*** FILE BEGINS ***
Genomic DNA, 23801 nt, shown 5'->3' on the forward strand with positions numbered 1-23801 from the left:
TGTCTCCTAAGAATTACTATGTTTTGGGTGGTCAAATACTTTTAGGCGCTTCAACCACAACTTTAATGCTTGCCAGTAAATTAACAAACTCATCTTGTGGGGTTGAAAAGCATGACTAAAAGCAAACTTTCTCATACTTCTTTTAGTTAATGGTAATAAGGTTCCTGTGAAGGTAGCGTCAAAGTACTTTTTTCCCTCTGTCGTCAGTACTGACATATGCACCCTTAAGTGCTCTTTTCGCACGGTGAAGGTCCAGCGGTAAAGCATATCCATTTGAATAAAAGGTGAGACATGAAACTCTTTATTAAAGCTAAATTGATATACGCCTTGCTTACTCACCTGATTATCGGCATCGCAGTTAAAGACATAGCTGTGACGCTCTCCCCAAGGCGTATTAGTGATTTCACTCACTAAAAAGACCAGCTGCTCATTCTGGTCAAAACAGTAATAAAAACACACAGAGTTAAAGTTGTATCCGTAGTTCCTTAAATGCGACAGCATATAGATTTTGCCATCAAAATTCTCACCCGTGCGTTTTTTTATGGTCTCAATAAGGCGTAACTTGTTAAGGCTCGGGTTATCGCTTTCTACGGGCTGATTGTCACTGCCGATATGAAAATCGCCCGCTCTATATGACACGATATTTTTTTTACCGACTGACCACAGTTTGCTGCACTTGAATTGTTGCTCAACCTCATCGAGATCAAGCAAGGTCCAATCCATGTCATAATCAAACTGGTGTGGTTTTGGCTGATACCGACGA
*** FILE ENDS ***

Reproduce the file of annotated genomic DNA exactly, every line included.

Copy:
Genomic DNA, 23801 nt, shown 5'->3' on the forward strand with positions numbered 1-23801 from the left:
TGTCTCCTAAGAATTACTATGTTTTGGGTGGTCAAATACTTTTAGGCGCTTCAACCACAACTTTAATGCTTGCCAGTAAATTAACAAACTCATCTTGTGGGGTTGAAAAGCATGACTAAAAGCAAACTTTCTCATACTTCTTTTAGTTAATGGTAATAAGGTTCCTGTGAAGGTAGCGTCAAAGTACTTTTTTCCCTCTGTCGTCAGTACTGACATATGCACCCTTAAGTGCTCTTTTCGCACGGTGAAGGTCCAGCGGTAAAGCATATCCATTTGAATAAAAGGTGAGACATGAAACTCTTTATTAAAGCTAAATTGATATACGCCTTGCTTACTCACCTGATTATCGGCATCGCAGTTAAAGACATAGCTGTGACGCTCTCCCCAAGGCGTATTAGTGATTTCACTCACTAAAAAGACCAGCTGCTCATTCTGGTCAAAACAGTAATAAAAACACACAGAGTTAAAGTTGTATCCGTAGTTCCTTAAATGCGACAGCATATAGATTTTGCCATCAAAATTCTCACCCGTGCGTTTTTTTATGGTCTCAATAAGGCGTAACTTGTTAAGGCTCGGGTTATCGCTTTCTACGGGCTGATTGTCACTGCCGATATGAAAATCGCCCGCTCTATATGACACGATATTTTTTTTACCGACTGACCACAGTTTGCTGCACTTGAATTGTTGCTCAACCTCATCGAGATCAAGCAAGGTCCAATCCATGTCATAATCAAACTGGTGTGGTTTTGGCTGATACCGACGA